4 – Fulham vs Southampton (27th vs 28th)

Oooh! Close! Fulham trading place with the Saints has allowed the south coast team to creep up to within four places of the Londoners! With the Cottagers now promoted via the play-offs, however, it’ll be eyes down to see if Southampton can still overtake in 2019!

5 – Plymouth Argyle vs Leyton Orient (53rd vs 54th)

…and breathe! After all of the tightening races here’s one going the other way. The noble Os dropped out of the league this season, letting the Pilgrims widen the gap to safety, and opening the door for Reading and high-flying Brighton to gain ground. The Seagulls and the Royals will definitely pass them for 2019, two seasons ahead of my prediction.  

A sad season for League founders

After 130 years, founders Notts County dropped out of the league in 2019. They will now be overtaken in the ATLT by Hull City in 2020, and by Norwich in 2021.

Whoever you support you’ll agree this is a sad state of affairs. Remarkable, too, since 10 of the original 12 clubs have healthy records in the top two divisions.

Apart from Bolton, struggling uncharacteristically in the third tier and heading for the fourth, the only other founding team not flourishing is Accrington. There have been 135 clubs in the league up to 2019, and Accrington’s five seasons in the very earliest league has been enough to keep them in the top 100 – until now.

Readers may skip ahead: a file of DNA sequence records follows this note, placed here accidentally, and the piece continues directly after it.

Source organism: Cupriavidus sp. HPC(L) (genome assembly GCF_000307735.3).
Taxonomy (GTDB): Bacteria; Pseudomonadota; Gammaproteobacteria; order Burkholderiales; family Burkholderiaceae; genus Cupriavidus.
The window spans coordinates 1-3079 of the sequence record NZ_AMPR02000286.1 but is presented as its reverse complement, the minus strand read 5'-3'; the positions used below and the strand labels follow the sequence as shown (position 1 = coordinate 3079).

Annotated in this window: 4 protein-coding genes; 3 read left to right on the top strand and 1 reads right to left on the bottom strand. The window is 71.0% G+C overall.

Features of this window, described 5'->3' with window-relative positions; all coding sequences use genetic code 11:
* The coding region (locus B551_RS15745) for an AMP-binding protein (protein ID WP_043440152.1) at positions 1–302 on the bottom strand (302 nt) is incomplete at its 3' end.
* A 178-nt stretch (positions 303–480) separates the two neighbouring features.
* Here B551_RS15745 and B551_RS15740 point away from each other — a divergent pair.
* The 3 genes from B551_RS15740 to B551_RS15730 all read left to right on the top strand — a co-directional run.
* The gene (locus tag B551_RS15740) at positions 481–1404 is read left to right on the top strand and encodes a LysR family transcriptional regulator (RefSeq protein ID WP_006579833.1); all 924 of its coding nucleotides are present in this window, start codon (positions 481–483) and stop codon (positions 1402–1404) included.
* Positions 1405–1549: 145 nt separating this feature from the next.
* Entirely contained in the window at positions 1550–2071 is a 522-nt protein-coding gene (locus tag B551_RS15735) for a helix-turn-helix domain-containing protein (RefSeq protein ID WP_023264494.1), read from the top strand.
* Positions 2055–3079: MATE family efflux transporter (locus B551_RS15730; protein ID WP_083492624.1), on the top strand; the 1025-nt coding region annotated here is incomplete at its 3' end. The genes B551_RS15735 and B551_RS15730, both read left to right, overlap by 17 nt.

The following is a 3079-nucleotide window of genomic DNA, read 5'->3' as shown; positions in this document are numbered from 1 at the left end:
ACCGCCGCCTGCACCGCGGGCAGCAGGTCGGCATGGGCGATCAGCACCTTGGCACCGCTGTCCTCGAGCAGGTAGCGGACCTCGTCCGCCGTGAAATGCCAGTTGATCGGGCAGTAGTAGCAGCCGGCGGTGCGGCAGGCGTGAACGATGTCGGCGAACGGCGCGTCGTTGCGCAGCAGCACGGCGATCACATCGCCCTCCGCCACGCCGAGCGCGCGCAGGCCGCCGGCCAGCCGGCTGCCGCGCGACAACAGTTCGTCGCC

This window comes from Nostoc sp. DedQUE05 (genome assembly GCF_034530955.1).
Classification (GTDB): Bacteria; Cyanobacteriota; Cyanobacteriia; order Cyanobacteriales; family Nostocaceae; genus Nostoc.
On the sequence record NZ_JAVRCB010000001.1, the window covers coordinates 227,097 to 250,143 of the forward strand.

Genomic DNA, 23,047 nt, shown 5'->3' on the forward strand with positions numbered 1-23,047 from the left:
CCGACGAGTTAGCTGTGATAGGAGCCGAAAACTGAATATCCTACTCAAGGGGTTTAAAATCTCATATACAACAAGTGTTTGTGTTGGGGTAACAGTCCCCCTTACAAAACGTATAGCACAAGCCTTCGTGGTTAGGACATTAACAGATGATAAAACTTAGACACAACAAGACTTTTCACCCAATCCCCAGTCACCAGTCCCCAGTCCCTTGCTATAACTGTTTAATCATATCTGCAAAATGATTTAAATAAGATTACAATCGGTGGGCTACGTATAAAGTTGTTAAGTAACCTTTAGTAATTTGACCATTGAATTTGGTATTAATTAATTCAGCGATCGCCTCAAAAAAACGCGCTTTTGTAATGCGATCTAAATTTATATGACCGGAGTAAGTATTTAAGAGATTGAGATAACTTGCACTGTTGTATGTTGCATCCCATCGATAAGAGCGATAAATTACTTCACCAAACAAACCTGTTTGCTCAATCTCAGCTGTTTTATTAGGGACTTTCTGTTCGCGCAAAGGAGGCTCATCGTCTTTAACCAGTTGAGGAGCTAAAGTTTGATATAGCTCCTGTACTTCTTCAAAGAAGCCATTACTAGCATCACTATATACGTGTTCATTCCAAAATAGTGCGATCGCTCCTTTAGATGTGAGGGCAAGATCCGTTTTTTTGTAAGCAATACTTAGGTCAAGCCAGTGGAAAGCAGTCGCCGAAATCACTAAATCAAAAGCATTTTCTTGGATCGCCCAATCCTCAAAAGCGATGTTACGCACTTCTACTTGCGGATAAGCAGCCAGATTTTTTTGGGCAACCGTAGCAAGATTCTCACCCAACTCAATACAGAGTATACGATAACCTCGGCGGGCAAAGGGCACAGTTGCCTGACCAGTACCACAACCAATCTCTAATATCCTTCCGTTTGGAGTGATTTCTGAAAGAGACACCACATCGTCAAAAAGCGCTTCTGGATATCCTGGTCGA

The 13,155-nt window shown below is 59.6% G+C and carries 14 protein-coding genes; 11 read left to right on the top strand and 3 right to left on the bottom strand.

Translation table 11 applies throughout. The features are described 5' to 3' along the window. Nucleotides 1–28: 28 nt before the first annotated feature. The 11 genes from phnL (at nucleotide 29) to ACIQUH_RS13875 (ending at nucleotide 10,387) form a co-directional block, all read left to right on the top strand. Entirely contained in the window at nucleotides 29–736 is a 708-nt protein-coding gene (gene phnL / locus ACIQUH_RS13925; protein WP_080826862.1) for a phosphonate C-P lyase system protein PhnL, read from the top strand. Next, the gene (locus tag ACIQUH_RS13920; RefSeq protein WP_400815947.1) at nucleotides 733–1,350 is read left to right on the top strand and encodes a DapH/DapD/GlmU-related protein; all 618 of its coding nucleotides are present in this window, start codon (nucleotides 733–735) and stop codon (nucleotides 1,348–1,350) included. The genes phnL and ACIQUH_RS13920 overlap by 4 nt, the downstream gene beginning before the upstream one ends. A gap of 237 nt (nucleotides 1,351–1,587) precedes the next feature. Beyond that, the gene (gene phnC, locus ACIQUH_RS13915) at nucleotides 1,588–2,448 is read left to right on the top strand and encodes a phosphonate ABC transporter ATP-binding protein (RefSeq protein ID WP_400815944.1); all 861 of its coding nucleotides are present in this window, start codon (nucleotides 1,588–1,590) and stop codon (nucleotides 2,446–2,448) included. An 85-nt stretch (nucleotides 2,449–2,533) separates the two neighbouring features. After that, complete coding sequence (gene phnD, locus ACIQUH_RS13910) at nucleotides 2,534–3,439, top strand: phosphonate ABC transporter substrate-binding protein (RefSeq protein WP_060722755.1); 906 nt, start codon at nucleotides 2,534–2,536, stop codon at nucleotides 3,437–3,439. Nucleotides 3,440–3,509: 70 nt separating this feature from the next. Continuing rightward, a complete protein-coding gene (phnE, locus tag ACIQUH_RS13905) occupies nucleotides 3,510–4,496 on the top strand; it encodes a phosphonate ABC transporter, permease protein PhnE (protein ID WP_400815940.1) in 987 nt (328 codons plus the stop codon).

Wimbledon, the phoenix from the flames, have now pushed them into 101st. This, however, relies on me crediting the old Wimbledon’s record to the new Wimbledon, home of the fans, and not MK Dons, legal owners. I’m sure you’d approve.

Top 5 rivalries 2016-17

In the All Time League Table, progress up and down is glacially slow.

For example, Liverpool would need to spend two seasons outside the top flight for Arsenal to overtake them as the best league team ever. Meanwhile, the Gunners would need a terrible season themselves and finish 16 places below Everton to lose second spot to them instead of inching further ahead.

To assess this for yourself just look at the Total Position column on the All Time League Table, and spot the positions most closely contested.

Screen Shot 2016-09-03 at 09.56.52

Despite the test-match style pace, however, there are always some football teams poised to climb a place. So, in our 2016-17 snapshot, who should we be watching most closely? What are the Top 5 rivalries 2016-17?

1 – Chelsea vs Tottenham (9th vs 10th)

Screen Shot 2016-09-03 at 09.55.36

In early 2016 the unthinkable nearly happened. Spurs were riding high, Chelsea were having a mare, and it looked like Tottenham might climb above Chelsea into 9th place in the All Time League Table. However, a late run by the Blues and a miserable capitulation  by Spurs *again* meant that going into 2016-17 Chelsea still had their noses in front. However, fewer than two places separate these London giants – can Spurs make them up this year?

2019 update: still the same 1.5 places.

2 – Bolton Wanderers vs Sheffield Wednesday (15th vs 16th)

Screen Shot 2016-09-03 at 10.08.29